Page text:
"Political Party Erupts into an Emotional War Zone"
What You Need To Know:
THE PARTY takes viewers inside a whirlwind of dark, comical, unexpected twists and turns. Shot in black and white, the storyline is full of intentionally overly dramatic situations, despite some compelling, witty, insightful lines and developing situations. THE PARTY also contains a high amount of questionable content. It suffers from a strong pagan, mixed worldview having elements of false religion, references to atheism, overt homosexual content, feminism, plenty of strong foul language and marital infidelity, and some cocaine use. Media-wise viewers will want to stay away from THE PARTY.
THE PARTY is a dark British satire about middle-class liberals and their shortcomings, hypocrisies, conflicts, and contradictions.
The movie begins with Janet throwing a dinner party with all of her closest friends to celebrate her new promotion as a shadow health minister for the opposition party in England. As her friends begin to arrive, there appears to be mysterious conflicts at work within the group. Janet keeps receiving incriminating texts and phone calls that appears to be from a lover who’s clearly not her husband. Her friend, Martha, and her lesbian “wife,” Jinny, have just been informed that Jinny’s artificial insemination has gone exceedingly well, and she’s now pregnant with male triplets.
Meanwhile, Janet’s husband, Bill, is acting extremely strange, and is quietly sitting in the living room in an almost unresponsive state. Another guest, a wealthy banker named Tom, seems to be totally on edge and uneasy, as he continues to go to the bathroom to do cocaine in a frantic state. Finally, Janet’s cynical, more radical best friend, April, has snide comments for just about everyone, including her New Agey boyfriend, Gottfried, but especially for the politically correct lesbian couple.
As this dinner party continues, more and more information begins to be revealed that causes multiple conflicts within the group. Apparently, Janet’s husband has just been informed he’s dying from an incurable disease. Upon finding out this information, Janet decides to end her love affair and focus her attention immediately on her dying husband. Amidst this dark announcement, Martha and Jinny learn they’re not exactly on the same page within their marriage regarding the three boys currently growing inside Jinny.
Before dinner is even served and inevitably burns in the oven, the group begins to learn of secrets between their lovers and friends. Everything erupts into an explosion that appears to be more of a war zone than a dinner party.
Shot in black and white, THE PARTY is a black comedy that can be compared to the likes of CLUE (1985) or BURN AFTER READING (2008), with a strange and somewhat twisted storyline that can’t be easily predicted. Clocking in at 71 minutes, this movie fits many twists and turns into a rather short movie, with no time for viewers to sit back and relax between all the many conflicts between characters. This movie will have fans of dark satire laughing hysterically at times and at other times leave viewers with jaws to the floor. However, the movie is made purposely in an overly dramatic fashion, with inflated and unrealistic conflicts. That said, THE PARTY can be thoroughly enjoyable when watched with this understanding.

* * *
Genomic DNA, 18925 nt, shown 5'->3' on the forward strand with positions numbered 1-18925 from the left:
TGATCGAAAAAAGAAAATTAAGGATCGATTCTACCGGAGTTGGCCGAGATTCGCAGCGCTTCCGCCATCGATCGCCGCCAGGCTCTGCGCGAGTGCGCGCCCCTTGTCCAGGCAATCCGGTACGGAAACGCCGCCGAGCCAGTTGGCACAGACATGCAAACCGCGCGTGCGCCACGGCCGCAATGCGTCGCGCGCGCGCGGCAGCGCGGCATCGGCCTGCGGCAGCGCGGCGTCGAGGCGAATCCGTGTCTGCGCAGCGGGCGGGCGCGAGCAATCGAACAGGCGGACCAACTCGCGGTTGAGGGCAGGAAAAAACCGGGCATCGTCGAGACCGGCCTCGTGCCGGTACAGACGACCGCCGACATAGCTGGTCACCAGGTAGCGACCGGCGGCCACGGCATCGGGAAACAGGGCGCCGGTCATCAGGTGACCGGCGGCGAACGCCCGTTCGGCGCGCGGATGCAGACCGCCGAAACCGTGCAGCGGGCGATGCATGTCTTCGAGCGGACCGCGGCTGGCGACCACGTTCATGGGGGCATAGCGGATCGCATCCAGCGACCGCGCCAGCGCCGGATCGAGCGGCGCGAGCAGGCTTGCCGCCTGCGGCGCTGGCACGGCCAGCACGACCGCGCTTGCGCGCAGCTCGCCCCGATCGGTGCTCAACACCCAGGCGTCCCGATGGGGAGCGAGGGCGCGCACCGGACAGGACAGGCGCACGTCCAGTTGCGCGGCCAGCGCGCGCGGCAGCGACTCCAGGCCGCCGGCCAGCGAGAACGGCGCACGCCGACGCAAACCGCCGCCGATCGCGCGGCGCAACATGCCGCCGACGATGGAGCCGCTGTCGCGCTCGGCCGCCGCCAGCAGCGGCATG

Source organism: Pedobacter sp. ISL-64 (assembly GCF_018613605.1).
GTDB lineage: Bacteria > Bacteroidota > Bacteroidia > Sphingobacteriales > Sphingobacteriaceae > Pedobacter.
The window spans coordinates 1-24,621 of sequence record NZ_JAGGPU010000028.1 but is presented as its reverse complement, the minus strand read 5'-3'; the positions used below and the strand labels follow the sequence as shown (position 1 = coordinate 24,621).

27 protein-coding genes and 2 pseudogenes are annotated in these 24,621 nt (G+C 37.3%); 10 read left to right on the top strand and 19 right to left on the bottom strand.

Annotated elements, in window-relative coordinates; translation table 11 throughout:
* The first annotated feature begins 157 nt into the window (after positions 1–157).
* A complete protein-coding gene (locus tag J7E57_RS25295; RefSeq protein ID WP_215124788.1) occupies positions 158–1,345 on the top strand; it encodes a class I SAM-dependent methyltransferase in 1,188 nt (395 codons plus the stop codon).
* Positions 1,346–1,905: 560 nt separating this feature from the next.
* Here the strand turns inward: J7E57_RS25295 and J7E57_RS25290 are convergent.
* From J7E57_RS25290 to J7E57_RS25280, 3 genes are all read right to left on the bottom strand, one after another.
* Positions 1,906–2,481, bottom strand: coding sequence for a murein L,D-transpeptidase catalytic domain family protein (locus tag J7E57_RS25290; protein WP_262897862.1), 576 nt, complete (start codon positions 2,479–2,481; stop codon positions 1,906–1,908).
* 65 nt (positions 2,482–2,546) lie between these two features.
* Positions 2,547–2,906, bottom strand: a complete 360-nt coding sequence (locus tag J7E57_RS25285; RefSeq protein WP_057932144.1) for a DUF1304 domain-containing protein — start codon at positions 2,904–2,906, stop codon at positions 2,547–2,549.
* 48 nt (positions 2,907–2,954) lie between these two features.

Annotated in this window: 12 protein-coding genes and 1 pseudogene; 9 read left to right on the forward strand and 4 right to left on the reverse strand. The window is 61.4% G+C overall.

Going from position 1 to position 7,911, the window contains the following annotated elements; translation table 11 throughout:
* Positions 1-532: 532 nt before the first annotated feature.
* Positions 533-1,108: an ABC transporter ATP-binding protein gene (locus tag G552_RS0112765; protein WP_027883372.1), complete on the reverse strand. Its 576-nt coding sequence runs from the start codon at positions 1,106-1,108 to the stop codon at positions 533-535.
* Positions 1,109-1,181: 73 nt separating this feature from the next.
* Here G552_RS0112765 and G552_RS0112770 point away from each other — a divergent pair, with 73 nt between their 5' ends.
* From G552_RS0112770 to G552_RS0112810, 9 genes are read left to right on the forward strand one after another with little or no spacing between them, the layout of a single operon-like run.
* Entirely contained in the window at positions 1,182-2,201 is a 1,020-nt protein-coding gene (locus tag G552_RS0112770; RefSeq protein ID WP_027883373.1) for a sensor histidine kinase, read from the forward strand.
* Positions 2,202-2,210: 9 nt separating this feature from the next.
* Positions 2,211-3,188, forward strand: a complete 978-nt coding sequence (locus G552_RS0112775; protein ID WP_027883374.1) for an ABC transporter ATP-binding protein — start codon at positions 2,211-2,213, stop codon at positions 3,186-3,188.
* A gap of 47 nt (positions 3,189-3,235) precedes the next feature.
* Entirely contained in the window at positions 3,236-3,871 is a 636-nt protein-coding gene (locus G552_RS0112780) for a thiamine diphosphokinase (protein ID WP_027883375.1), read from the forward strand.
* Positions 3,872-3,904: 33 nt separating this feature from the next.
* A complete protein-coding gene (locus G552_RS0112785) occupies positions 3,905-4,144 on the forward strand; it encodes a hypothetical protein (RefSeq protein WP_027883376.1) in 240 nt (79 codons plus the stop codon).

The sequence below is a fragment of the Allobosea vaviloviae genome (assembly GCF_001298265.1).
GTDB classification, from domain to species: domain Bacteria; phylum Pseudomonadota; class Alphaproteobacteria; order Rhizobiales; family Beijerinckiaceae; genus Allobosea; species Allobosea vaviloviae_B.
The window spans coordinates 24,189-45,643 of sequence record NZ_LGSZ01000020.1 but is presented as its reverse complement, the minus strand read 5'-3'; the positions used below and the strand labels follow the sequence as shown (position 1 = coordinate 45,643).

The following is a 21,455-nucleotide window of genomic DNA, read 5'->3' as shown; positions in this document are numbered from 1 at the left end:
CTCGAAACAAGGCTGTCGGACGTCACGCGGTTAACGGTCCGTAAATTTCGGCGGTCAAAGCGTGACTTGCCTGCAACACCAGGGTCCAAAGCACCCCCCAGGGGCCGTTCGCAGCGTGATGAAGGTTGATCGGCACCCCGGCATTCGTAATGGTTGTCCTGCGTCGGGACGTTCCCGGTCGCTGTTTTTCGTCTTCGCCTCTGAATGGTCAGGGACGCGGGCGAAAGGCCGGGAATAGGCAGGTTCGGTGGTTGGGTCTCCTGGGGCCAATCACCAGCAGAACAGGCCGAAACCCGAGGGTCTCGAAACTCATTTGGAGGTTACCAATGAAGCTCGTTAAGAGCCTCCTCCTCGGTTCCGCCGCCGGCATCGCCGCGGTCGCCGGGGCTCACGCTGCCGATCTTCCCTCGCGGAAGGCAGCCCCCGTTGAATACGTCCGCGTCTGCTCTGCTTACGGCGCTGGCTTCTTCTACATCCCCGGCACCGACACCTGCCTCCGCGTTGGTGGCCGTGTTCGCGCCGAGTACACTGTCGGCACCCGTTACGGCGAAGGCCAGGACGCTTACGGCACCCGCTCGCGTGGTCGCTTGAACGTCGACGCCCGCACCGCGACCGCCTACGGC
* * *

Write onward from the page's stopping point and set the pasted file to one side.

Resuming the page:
Despite some insightful albeit frequently acerbic dialogue, THE PARTY presents very little moral value or compass, with characters led in a “whatever goes” manner. For example, Bill is a self-declared atheist until he becomes fatally ill, and then begins to ask questions about the afterlife and wondering whether he can be saved by faith. April’s older boyfriend appears to be spiritual, but rather New Agey and is never clearly defined by an exact belief system. However, he does declare that he believes no one is beyond saving and that if you seek, you will find, although he doesn’t specify what one will find or by whom one is saved.
Thus, THE PARTY has a very strong pagan, somewhat mixed worldview with some feminist elements, some references to personal atheism, some false religion, and some Christian, redemptive allusions. Also, two of the seven main characters are in a lesbian, same-sex “marriage,” and one of the women is pregnant with male triplets. Furthermore, there’s some strong anti-capitalist implications because the wealthy banker at the party, though he’s working with the female dinner host, is a troubled man who has a cocaine habit. Finally, THE PARTY contains plenty of strong foul language and characters who are committing adultery. In fact, much of the movie’s conflict revolves around marital infidelity.
All in all, therefore, media-wise viewers probably will want to stay away from THE PARTY. In the end, there seems to be little or no redemption at this wild dinner party.
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